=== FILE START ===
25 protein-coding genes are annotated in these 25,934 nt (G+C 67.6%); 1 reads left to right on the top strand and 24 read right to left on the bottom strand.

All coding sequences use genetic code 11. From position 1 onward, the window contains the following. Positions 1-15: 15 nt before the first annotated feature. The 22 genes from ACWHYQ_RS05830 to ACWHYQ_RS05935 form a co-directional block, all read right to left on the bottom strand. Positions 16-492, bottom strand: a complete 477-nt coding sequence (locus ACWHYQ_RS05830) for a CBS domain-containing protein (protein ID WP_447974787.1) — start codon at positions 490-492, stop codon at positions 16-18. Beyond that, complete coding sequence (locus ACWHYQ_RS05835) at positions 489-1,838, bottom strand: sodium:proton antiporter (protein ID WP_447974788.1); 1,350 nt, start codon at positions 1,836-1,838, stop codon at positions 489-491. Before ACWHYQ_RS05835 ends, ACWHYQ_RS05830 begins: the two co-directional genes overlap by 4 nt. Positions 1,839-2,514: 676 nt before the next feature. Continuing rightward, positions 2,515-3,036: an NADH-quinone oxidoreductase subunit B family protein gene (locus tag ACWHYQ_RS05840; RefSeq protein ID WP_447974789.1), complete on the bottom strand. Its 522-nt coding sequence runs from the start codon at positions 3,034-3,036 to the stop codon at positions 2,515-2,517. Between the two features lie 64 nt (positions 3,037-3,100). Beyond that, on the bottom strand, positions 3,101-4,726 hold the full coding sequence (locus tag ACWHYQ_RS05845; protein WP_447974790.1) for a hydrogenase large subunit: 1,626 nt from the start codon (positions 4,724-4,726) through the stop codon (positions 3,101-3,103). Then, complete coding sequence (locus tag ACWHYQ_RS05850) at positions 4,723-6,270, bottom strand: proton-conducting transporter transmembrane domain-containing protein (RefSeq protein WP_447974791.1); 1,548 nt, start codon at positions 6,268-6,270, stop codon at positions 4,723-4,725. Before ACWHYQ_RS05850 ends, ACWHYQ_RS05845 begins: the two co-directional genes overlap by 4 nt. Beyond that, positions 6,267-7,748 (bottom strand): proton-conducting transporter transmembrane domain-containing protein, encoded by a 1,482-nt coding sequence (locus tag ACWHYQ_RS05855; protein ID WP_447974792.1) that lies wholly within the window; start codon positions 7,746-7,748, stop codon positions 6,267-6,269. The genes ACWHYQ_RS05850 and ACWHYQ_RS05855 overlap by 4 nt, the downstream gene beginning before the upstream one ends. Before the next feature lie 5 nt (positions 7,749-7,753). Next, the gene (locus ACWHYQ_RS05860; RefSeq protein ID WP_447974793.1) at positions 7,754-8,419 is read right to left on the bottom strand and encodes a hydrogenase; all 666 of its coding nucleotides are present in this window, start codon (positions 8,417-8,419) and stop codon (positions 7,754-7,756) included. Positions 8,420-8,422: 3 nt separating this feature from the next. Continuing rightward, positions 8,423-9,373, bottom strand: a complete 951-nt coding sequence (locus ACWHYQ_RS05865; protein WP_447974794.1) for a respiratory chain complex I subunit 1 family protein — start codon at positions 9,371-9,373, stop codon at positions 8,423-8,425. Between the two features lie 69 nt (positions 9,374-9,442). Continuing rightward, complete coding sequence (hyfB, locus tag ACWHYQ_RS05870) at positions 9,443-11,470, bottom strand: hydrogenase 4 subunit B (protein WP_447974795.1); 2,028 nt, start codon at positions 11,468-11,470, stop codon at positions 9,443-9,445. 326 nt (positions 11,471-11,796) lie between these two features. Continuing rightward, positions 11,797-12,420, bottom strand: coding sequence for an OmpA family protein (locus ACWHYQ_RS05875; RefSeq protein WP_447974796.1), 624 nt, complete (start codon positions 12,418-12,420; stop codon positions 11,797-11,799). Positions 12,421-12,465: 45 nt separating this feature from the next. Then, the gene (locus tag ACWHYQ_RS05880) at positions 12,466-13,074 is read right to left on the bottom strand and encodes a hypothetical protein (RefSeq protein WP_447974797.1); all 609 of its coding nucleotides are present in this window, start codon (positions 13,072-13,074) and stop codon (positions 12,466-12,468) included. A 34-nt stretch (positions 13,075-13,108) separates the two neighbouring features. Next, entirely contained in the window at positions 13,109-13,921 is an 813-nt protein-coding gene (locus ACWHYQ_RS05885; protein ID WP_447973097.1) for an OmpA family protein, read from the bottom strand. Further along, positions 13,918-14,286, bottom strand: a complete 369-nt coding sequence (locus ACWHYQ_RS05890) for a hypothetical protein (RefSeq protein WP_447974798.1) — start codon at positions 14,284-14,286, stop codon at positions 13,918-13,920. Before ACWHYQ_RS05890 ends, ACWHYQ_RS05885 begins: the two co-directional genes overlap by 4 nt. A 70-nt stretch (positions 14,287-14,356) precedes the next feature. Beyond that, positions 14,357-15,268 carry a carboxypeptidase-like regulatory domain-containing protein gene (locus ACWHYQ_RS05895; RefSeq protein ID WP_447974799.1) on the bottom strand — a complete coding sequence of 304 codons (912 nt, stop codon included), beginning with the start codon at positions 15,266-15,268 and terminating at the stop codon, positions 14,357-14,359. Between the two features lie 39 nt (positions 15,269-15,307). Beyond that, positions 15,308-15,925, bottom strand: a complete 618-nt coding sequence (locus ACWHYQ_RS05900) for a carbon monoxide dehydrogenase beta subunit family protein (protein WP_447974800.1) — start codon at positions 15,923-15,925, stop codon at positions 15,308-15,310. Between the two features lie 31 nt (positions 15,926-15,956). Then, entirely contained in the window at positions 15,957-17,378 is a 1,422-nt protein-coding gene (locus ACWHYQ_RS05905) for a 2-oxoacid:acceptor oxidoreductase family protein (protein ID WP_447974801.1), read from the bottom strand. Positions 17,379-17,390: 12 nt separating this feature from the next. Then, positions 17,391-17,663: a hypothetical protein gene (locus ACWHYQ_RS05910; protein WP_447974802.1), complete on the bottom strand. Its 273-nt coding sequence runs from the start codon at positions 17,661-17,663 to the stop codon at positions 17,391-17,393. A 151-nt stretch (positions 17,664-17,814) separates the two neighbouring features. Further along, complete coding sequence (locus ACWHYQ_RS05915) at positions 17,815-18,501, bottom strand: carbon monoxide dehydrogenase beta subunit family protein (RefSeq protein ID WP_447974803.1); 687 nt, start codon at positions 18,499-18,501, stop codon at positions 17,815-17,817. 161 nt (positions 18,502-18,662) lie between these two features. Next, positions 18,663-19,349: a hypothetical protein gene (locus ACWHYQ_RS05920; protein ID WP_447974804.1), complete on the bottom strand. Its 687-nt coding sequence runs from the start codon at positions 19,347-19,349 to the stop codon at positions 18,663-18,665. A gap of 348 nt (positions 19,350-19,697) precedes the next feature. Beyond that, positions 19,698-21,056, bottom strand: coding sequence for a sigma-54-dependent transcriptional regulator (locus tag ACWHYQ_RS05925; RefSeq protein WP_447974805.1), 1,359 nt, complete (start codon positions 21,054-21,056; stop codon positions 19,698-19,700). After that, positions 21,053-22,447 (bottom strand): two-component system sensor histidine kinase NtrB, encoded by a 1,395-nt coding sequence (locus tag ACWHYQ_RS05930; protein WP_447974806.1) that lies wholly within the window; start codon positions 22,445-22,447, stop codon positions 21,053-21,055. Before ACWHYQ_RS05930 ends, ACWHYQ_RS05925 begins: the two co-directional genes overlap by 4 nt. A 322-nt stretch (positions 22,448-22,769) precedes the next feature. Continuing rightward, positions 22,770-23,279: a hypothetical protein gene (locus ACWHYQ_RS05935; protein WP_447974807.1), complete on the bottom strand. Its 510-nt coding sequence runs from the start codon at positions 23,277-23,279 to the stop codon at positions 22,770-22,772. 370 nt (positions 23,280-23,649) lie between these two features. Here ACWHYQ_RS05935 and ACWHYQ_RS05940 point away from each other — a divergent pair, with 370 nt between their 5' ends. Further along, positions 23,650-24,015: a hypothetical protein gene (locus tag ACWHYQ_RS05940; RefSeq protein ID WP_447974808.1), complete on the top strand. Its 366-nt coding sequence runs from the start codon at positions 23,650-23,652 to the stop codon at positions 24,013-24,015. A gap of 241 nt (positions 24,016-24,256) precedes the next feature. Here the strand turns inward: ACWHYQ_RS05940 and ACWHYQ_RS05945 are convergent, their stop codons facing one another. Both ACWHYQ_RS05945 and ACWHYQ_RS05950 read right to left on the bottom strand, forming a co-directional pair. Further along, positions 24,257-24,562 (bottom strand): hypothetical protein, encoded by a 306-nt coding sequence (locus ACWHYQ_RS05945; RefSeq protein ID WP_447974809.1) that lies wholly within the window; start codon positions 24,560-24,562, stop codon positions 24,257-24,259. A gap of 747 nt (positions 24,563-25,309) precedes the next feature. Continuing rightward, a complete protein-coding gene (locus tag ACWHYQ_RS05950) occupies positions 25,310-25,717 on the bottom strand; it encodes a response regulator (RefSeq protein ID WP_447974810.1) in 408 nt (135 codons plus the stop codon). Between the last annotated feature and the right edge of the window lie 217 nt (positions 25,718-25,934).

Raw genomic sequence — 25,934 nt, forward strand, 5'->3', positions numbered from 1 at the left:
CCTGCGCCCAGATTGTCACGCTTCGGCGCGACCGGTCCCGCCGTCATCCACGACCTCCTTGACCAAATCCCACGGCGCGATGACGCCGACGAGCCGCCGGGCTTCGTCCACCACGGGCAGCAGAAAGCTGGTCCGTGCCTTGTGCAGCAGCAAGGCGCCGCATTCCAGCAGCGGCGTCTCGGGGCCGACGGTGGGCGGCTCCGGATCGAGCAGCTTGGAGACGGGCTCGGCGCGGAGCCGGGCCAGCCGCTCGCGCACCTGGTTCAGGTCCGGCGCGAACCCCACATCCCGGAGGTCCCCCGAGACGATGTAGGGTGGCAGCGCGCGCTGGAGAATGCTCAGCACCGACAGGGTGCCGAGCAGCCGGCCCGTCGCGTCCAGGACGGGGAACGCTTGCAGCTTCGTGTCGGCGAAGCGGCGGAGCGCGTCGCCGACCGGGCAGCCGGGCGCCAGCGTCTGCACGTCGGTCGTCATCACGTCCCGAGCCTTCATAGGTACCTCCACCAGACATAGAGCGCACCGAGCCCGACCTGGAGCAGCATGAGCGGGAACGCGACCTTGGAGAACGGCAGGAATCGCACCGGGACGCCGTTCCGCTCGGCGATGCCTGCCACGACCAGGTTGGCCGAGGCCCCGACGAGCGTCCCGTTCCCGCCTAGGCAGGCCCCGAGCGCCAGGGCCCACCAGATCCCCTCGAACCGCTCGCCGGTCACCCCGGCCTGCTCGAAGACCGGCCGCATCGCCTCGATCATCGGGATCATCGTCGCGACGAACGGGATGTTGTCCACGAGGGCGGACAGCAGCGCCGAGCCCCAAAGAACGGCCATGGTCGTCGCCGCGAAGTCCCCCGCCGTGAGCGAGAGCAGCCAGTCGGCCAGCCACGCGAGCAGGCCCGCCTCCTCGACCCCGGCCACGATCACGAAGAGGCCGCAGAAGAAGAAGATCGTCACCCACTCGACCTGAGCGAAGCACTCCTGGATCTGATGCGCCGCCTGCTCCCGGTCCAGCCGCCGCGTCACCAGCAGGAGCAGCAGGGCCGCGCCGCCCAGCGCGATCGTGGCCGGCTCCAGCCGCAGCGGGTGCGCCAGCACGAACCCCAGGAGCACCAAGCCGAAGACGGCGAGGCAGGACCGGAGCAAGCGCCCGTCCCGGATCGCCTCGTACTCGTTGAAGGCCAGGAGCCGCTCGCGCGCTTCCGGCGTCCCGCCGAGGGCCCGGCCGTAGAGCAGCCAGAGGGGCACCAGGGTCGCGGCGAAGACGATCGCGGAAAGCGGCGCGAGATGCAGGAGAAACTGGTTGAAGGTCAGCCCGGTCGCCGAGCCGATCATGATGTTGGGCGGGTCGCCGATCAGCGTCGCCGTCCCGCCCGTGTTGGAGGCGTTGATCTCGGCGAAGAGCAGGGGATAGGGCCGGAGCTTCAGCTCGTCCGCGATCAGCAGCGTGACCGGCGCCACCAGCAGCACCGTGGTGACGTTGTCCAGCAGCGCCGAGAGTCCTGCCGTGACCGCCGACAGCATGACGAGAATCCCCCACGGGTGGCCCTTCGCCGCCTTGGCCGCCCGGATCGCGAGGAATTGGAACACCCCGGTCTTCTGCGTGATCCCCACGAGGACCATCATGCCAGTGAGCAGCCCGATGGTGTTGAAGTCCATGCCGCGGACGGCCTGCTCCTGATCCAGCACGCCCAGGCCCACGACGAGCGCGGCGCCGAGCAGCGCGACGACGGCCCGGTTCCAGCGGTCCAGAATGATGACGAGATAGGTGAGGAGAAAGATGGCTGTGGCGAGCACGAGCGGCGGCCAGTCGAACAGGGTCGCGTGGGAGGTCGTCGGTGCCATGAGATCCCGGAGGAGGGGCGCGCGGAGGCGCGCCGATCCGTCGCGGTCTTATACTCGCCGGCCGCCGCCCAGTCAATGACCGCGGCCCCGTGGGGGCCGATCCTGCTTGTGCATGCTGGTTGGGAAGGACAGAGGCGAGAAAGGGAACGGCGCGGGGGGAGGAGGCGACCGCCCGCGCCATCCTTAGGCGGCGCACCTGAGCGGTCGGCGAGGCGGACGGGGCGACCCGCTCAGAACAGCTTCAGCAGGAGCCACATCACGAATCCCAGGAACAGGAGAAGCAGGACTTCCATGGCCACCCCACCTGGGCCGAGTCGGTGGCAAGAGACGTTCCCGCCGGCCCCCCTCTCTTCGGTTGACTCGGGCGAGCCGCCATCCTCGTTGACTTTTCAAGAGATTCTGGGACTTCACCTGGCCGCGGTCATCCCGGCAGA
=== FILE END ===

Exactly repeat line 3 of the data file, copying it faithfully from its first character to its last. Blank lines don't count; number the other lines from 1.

Raw genomic sequence — 25,934 nt, forward strand, 5'->3', positions numbered from 1 at the left: